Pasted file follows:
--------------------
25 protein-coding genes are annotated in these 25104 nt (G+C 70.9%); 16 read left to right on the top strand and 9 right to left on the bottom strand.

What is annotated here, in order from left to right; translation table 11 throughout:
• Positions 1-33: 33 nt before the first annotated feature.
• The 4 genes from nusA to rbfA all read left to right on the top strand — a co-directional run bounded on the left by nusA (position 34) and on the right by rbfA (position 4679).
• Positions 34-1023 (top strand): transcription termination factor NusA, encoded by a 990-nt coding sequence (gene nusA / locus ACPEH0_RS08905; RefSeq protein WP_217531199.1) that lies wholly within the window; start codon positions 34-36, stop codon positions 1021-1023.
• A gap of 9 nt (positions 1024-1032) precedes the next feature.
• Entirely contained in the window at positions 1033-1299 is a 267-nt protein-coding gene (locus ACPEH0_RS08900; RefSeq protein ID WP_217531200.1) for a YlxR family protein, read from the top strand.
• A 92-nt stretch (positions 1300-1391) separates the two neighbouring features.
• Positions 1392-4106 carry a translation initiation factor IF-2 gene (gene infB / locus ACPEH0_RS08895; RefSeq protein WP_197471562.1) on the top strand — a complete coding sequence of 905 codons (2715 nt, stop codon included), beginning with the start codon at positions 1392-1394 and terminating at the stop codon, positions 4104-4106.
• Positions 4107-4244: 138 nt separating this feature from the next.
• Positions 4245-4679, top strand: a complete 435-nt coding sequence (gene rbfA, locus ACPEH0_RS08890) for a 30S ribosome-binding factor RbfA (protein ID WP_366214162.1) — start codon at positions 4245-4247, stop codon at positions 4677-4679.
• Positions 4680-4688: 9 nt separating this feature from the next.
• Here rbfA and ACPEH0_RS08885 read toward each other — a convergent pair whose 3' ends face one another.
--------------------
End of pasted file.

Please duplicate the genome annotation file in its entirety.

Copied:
25 protein-coding genes are annotated in these 25104 nt (G+C 70.9%); 16 read left to right on the top strand and 9 right to left on the bottom strand.

What is annotated here, in order from left to right; translation table 11 throughout:
• Positions 1-33: 33 nt before the first annotated feature.
• The 4 genes from nusA to rbfA all read left to right on the top strand — a co-directional run bounded on the left by nusA (position 34) and on the right by rbfA (position 4679).
• Positions 34-1023 (top strand): transcription termination factor NusA, encoded by a 990-nt coding sequence (gene nusA / locus ACPEH0_RS08905; RefSeq protein WP_217531199.1) that lies wholly within the window; start codon positions 34-36, stop codon positions 1021-1023.
• A gap of 9 nt (positions 1024-1032) precedes the next feature.
• Entirely contained in the window at positions 1033-1299 is a 267-nt protein-coding gene (locus ACPEH0_RS08900; RefSeq protein ID WP_217531200.1) for a YlxR family protein, read from the top strand.
• A 92-nt stretch (positions 1300-1391) separates the two neighbouring features.
• Positions 1392-4106 carry a translation initiation factor IF-2 gene (gene infB / locus ACPEH0_RS08895; RefSeq protein WP_197471562.1) on the top strand — a complete coding sequence of 905 codons (2715 nt, stop codon included), beginning with the start codon at positions 1392-1394 and terminating at the stop codon, positions 4104-4106.
• Positions 4107-4244: 138 nt separating this feature from the next.
• Positions 4245-4679, top strand: a complete 435-nt coding sequence (gene rbfA, locus ACPEH0_RS08890) for a 30S ribosome-binding factor RbfA (protein ID WP_366214162.1) — start codon at positions 4245-4247, stop codon at positions 4677-4679.
• Positions 4680-4688: 9 nt separating this feature from the next.
• Here rbfA and ACPEH0_RS08885 read toward each other — a convergent pair whose 3' ends face one another.